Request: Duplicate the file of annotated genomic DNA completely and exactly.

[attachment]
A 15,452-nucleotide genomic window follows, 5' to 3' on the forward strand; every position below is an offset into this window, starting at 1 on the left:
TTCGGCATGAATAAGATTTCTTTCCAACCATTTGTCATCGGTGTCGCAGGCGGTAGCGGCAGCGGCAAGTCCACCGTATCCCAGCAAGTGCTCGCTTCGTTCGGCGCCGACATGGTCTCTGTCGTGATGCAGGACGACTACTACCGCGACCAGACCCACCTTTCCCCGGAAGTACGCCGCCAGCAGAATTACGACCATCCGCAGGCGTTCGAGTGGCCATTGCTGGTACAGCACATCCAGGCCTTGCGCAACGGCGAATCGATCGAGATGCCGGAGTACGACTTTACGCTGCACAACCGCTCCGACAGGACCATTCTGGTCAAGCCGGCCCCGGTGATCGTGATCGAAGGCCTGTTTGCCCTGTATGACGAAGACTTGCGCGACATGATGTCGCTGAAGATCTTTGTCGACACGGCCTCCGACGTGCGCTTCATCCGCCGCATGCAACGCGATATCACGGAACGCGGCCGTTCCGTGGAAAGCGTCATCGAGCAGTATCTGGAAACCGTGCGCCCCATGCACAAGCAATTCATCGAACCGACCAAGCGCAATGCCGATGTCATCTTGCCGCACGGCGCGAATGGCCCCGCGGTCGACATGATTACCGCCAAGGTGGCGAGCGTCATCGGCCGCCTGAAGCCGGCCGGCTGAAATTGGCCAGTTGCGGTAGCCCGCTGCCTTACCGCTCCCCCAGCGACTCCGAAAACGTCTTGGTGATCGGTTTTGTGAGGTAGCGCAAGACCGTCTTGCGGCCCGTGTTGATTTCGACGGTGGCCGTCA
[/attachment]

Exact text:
A 15,452-nucleotide genomic window follows, 5' to 3' on the forward strand; every position below is an offset into this window, starting at 1 on the left:
TTCGGCATGAATAAGATTTCTTTCCAACCATTTGTCATCGGTGTCGCAGGCGGTAGCGGCAGCGGCAAGTCCACCGTATCCCAGCAAGTGCTCGCTTCGTTCGGCGCCGACATGGTCTCTGTCGTGATGCAGGACGACTACTACCGCGACCAGACCCACCTTTCCCCGGAAGTACGCCGCCAGCAGAATTACGACCATCCGCAGGCGTTCGAGTGGCCATTGCTGGTACAGCACATCCAGGCCTTGCGCAACGGCGAATCGATCGAGATGCCGGAGTACGACTTTACGCTGCACAACCGCTCCGACAGGACCATTCTGGTCAAGCCGGCCCCGGTGATCGTGATCGAAGGCCTGTTTGCCCTGTATGACGAAGACTTGCGCGACATGATGTCGCTGAAGATCTTTGTCGACACGGCCTCCGACGTGCGCTTCATCCGCCGCATGCAACGCGATATCACGGAACGCGGCCGTTCCGTGGAAAGCGTCATCGAGCAGTATCTGGAAACCGTGCGCCCCATGCACAAGCAATTCATCGAACCGACCAAGCGCAATGCCGATGTCATCTTGCCGCACGGCGCGAATGGCCCCGCGGTCGACATGATTACCGCCAAGGTGGCGAGCGTCATCGGCCGCCTGAAGCCGGCCGGCTGAAATTGGCCAGTTGCGGTAGCCCGCTGCCTTACCGCTCCCCCAGCGACTCCGAAAACGTCTTGGTGATCGGTTTTGTGAGGTAGCGCAAGACCGTCTTGCGGCCCGTGTTGATTTCGACGGTGGCCGTCA